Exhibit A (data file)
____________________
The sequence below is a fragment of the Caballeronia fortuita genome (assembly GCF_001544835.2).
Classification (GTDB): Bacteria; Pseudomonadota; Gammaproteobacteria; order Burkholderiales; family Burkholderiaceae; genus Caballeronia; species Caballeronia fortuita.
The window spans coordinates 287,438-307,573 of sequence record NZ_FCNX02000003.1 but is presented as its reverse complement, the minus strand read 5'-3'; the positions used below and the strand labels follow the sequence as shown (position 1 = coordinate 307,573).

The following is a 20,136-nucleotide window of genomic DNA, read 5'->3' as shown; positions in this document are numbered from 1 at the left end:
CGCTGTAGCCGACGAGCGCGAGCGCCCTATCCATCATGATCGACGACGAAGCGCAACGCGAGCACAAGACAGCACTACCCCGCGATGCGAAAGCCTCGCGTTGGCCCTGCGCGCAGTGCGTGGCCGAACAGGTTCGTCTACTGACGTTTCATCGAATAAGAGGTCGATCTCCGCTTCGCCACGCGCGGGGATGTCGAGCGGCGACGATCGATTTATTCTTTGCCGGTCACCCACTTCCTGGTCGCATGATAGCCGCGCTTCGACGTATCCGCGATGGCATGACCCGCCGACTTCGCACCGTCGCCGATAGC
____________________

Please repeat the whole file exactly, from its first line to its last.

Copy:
The sequence below is a fragment of the Caballeronia fortuita genome (assembly GCF_001544835.2).
Classification (GTDB): Bacteria; Pseudomonadota; Gammaproteobacteria; order Burkholderiales; family Burkholderiaceae; genus Caballeronia; species Caballeronia fortuita.
The window spans coordinates 287,438-307,573 of sequence record NZ_FCNX02000003.1 but is presented as its reverse complement, the minus strand read 5'-3'; the positions used below and the strand labels follow the sequence as shown (position 1 = coordinate 307,573).

The following is a 20,136-nucleotide window of genomic DNA, read 5'->3' as shown; positions in this document are numbered from 1 at the left end:
CGCTGTAGCCGACGAGCGCGAGCGCCCTATCCATCATGATCGACGACGAAGCGCAACGCGAGCACAAGACAGCACTACCCCGCGATGCGAAAGCCTCGCGTTGGCCCTGCGCGCAGTGCGTGGCCGAACAGGTTCGTCTACTGACGTTTCATCGAATAAGAGGTCGATCTCCGCTTCGCCACGCGCGGGGATGTCGAGCGGCGACGATCGATTTATTCTTTGCCGGTCACCCACTTCCTGGTCGCATGATAGCCGCGCTTCGACGTATCCGCGATGGCATGACCCGCCGACTTCGCACCGTCGCCGATAGC